The Bill mandates consent of an accused before collection of bodily substances for offences other than specified. However, any refusal, if considered to be without good cause, can be disregarded by a Magistrate if there is reasonable cause to believe that such substances can prove or disprove guilt. Any person present during commission of a crime, questioned regarding a crime, or seeking a missing family member, may volunteer in writing to provide bodily substances. The collection of substances from minors and disabled persons requires the written consent of their parents or guardians. Collection from victims or relatives of missing persons requires the written consent of the victim or relative. Details of persons who are not offenders or suspects in a crime cannot be compared to the offenders’ or suspects’ index, and any communication of details can only be to authorised persons.

Areas of Concern

Although the Bill claims that DNA testing is 99.9% foolproof, doubts have recently been raised about the possibility of a higher error rate than previously claimed. This highlights the need for the proposed legislation to provide safeguards in the event of error or abuse.

The issue of security of all the data concentrated in data banks is of paramount importance in light of its value to both government and private entities. The Bill fails to clearly spell out restrictions or to specify who has access to these data banks.

Previous iterations of the Bill have prompted civil society to express their reservations about the circumstances under which DNA can be collected, issues of consent to collection, access to and retention of data, and whether such information can be exploited for purposes beyond those envisaged in the legislation. As in the case of Aadhaar, important questions arise regarding how such valuable genetic information will be safeguarded against theft or contamination, and to what extent this information can be accessed by different agencies. The present Bill has reduced the number of CODIS loci that can be processed from 17 to 13, thus restricting identification only to the necessary extent. However, this provision has not been explicitly stated in the provisions of the legislation itself, casting doubt over the manner in which it will be implemented.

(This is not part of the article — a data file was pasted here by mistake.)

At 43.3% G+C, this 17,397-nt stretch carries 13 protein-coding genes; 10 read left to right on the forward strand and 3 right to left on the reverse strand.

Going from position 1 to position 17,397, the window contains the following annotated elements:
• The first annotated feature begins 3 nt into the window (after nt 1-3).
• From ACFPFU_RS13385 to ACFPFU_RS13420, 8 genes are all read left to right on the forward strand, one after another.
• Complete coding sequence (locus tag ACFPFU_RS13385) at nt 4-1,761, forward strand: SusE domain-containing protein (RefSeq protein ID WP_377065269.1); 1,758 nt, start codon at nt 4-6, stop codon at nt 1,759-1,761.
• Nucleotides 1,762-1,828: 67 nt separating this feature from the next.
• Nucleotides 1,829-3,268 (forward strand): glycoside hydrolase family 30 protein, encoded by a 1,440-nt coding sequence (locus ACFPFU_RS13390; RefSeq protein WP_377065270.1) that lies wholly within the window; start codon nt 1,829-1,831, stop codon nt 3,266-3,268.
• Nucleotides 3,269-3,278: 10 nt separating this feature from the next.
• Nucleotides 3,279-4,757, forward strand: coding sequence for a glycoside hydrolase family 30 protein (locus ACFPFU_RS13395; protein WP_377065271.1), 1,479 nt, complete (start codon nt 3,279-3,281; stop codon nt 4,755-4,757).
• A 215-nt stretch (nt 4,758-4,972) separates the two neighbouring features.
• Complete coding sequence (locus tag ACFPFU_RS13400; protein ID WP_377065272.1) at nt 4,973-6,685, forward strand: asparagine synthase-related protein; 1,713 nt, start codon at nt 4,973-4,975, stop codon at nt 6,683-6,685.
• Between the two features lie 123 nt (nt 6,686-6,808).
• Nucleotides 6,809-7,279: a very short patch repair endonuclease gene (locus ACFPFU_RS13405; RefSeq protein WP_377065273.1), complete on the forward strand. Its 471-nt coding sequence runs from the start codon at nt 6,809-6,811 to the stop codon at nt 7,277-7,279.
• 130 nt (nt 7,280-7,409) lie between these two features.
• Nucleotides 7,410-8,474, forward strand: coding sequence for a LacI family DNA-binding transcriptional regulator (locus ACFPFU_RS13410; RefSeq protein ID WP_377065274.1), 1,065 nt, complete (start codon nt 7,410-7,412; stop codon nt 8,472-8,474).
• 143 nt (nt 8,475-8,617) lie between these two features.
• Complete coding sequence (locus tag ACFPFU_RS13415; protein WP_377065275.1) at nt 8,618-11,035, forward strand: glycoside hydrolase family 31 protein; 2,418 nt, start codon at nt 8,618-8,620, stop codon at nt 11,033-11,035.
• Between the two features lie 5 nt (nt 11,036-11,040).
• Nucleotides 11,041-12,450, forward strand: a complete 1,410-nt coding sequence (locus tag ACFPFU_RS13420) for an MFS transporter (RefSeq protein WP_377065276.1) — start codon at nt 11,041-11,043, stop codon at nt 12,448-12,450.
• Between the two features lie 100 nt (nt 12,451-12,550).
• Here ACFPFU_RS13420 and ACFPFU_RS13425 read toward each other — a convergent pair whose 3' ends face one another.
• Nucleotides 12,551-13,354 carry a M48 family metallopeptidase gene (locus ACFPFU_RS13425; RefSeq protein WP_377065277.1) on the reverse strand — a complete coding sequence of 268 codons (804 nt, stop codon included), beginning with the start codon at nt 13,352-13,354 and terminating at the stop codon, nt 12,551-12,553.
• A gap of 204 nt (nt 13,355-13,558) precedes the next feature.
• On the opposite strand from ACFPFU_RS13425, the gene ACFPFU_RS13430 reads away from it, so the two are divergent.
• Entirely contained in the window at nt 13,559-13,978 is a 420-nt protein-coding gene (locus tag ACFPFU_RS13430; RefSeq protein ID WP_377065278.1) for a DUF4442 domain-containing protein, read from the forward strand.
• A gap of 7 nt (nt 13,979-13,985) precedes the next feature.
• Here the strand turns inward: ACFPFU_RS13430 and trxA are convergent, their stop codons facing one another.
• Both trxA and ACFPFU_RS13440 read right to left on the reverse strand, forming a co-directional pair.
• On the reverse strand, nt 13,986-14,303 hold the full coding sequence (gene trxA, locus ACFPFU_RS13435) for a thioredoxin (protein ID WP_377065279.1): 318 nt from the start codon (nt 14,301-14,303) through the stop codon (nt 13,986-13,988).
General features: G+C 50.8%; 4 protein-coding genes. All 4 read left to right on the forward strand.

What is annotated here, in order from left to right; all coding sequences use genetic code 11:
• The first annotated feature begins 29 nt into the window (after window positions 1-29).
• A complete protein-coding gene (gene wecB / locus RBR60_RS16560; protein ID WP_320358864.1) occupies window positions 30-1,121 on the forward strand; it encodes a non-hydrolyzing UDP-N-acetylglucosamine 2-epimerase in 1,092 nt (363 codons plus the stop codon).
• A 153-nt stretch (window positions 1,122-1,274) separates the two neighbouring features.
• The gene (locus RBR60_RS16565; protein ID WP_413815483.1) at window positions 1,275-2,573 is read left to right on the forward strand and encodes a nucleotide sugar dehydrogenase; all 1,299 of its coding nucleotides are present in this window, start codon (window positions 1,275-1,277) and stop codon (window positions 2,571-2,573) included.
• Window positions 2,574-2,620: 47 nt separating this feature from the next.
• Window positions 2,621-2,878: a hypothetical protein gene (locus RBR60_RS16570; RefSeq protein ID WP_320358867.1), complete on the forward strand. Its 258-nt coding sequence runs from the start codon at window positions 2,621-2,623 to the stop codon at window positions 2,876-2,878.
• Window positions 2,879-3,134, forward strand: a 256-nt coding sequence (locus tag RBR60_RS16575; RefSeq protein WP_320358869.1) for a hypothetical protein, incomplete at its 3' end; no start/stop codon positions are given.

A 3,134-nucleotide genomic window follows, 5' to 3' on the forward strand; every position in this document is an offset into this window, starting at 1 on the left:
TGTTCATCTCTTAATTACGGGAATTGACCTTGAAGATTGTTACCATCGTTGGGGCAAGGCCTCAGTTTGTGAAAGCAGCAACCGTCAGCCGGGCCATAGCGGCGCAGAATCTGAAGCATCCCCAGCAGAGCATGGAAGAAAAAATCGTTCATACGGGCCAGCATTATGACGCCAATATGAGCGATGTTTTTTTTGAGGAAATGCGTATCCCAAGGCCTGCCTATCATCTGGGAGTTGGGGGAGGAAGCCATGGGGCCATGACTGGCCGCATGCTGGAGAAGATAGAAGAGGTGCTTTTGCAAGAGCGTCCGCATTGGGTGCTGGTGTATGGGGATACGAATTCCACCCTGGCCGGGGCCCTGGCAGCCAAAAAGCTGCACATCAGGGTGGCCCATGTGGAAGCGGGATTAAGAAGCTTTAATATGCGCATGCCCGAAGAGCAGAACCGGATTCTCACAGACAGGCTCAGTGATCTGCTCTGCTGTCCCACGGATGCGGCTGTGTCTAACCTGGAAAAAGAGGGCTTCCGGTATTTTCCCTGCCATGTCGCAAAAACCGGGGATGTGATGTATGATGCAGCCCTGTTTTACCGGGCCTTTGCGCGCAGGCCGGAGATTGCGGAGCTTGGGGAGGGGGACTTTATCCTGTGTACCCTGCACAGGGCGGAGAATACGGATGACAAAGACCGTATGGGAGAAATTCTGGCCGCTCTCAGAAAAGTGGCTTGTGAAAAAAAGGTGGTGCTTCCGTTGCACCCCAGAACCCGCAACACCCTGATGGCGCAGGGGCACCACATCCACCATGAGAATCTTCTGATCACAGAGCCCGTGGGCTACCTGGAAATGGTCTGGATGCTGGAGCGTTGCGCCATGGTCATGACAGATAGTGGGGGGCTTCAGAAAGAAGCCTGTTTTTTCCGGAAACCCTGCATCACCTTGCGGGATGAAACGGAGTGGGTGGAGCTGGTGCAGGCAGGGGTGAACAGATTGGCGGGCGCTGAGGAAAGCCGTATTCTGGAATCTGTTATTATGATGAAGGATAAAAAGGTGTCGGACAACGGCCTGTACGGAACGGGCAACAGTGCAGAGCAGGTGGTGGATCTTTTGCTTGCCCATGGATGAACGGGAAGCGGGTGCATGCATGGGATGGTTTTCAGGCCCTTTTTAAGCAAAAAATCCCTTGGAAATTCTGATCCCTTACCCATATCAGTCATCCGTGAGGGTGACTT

Written consent is mandatory before obtaining a DNA sample, however withholding of consent can be overruled by a Magistrate if deemed necessary. An individual’s DNA profile can only be compared against crime scene, missing person or unknown deceased person indices. A court order is required to expunge the profile of an undertrial or a suspect, whose profile can also be removed after filing of a police report. Any person who is not a suspect or a convicted offender can only have their profile removed on a written petition to the director of the data bank. The consent clause is also waived if a person has been accused of a crime punishable either by death or more than seven years in prison. However, the Bill is silent on how such a person’s profile is to be removed on acquittal.